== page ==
Iraqi military officials said three rockets landed near Baghdad’s Green Zone, which houses the U.S. Embassy and foreign missions.
Three Katyusha rockets “landed in the vicinity of the Green Zone without any casualties,” said the Iraqi Security Media Cell, which falls under the responsibility of the Iraqi Prime Minister’s office. It did not elaborate but said more details would be provided at a later time.
One reporter posted video footage that purported to show rocket attack alarms in the Green Zone. “Heard the booms myself on Union III. Speakers telling all to take shelter immediately,” said the BBC reporter, Nafiseh Kohnavard, on Twitter.
A Katyusha is a type of rocket artillery that was first built by the Soviet Union during World War II, but later variants were exported to Iran, Iraq, Yemen, Syria, and other parts of the Middle East.
Last week, several rockets of the same type were fired “targeting the Taji training camp,” said the Security Media Cell.
“No Coalition troops were affected by this small attack at Taji Base,” Col. Myles Caggins, spokesman for the U.S.-led military coalition, said in a statement at the time.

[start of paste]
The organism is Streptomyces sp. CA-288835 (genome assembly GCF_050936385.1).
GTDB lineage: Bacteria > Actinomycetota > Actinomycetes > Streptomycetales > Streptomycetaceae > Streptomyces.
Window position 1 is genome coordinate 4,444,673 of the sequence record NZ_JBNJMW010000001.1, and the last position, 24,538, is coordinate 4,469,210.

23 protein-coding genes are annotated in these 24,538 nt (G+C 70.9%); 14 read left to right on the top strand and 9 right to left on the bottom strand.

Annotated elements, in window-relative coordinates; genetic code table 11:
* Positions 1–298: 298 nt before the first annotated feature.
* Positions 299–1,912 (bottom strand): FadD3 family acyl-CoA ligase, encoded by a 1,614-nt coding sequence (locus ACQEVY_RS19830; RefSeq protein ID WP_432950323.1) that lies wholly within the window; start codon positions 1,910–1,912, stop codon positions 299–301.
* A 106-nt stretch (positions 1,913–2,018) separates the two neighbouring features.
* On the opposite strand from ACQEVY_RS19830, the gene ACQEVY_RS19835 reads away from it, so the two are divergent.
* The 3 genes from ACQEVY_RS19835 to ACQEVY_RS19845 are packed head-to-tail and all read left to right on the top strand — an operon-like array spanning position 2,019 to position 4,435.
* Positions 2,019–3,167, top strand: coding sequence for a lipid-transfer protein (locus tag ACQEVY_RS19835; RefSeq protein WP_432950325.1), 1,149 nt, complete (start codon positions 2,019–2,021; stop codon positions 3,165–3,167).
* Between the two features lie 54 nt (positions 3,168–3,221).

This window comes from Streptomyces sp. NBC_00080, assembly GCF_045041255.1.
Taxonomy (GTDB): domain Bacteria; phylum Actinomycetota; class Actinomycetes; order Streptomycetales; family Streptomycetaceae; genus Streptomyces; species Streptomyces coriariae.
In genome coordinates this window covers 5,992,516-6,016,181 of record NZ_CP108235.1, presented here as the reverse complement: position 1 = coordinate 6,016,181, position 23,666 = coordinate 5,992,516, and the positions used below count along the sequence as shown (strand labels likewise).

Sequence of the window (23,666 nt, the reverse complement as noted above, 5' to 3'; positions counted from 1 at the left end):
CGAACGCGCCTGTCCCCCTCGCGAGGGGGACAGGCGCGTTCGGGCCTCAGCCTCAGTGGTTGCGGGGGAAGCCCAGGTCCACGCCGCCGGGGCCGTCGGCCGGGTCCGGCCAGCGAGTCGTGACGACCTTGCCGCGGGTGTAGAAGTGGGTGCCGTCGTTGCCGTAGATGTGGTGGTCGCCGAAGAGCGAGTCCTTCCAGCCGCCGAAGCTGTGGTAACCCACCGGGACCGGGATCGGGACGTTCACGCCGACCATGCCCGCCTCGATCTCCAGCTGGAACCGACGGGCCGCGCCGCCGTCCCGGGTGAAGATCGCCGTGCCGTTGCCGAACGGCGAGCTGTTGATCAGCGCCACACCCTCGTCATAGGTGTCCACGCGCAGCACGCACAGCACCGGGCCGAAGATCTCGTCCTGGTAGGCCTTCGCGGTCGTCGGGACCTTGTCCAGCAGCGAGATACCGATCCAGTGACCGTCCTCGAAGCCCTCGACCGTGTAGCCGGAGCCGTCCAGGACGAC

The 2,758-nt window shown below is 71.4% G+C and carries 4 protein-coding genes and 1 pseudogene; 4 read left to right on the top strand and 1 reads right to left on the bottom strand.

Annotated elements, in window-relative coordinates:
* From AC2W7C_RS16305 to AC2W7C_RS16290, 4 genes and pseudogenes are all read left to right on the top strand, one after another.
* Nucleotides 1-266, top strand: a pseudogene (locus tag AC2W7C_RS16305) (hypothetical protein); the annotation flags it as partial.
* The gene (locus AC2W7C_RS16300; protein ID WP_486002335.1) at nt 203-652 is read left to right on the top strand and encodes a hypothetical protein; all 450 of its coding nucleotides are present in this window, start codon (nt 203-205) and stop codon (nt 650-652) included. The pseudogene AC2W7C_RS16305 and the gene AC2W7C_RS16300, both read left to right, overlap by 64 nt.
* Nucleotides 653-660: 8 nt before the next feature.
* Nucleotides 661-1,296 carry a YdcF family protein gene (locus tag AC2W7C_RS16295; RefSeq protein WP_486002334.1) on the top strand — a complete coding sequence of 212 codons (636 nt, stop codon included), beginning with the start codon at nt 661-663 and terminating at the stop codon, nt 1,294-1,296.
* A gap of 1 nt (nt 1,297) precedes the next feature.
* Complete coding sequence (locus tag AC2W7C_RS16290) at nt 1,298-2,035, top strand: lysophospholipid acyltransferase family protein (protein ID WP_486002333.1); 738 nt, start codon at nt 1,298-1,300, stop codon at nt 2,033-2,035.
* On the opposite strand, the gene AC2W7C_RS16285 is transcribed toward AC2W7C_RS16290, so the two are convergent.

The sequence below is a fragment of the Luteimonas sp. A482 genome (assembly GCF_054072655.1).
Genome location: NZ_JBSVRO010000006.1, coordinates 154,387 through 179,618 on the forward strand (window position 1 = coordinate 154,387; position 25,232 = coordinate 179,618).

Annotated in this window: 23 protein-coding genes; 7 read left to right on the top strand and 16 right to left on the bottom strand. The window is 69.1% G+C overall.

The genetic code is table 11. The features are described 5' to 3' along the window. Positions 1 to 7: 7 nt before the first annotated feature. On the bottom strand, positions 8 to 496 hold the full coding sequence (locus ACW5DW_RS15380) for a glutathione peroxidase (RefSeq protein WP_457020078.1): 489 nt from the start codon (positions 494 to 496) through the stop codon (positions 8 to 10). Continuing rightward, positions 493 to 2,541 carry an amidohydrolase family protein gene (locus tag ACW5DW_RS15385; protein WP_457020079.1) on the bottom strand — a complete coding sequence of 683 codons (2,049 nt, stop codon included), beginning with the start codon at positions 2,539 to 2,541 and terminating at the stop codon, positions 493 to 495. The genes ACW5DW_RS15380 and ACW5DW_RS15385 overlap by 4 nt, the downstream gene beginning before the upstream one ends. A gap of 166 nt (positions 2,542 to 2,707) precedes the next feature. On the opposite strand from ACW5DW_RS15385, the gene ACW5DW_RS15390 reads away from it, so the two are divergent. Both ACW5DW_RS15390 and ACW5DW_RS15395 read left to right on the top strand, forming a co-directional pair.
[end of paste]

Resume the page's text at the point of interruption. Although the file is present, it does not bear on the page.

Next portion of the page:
Tensions have been high in the Middle East after the United States carried out an airstrike that killed Iranian commander Qassem Soleimani in Baghdad in early January. Iran then fired a barrage of missiles at Iraqi bases holding U.S. troops the following week, and sanctions were levied against Tehran by the White House.
Secretary of State Mike Pompeo, responding to another attack on an Iraqi airbase this month, wrote that he was “outraged” and said that “continued violations of Iraq’s sovereignty by groups not loyal to the Iraqi government must end.”
The Iranian regime’s new Quds Force commander, Esmail Qaani, on Monday said Tehran would “hit his enemy in a manly fashion,” referring to the United States, adding that Washington killed his predecessor in a “cowardly way.” He added: “through endeavors of [those] around the world who want vengeance over his blood, we will hit his enemy in a manly fashion,” Al Jazeera reported.
Meanwhile, six Iraqis, including two police officers, were killed and scores were wounded in Baghdad and other cities on Monday in clashes with security forces, medical and security sources said, as anti-government unrest resumed after a lull of several weeks.
“They (security forces) should stop shooting and aiming, who are they and who are we? Both sides are Iraqis. So why are you killing your brothers?” said one woman protester in Baghdad who declined to give her name.
Reuters contributed to this report.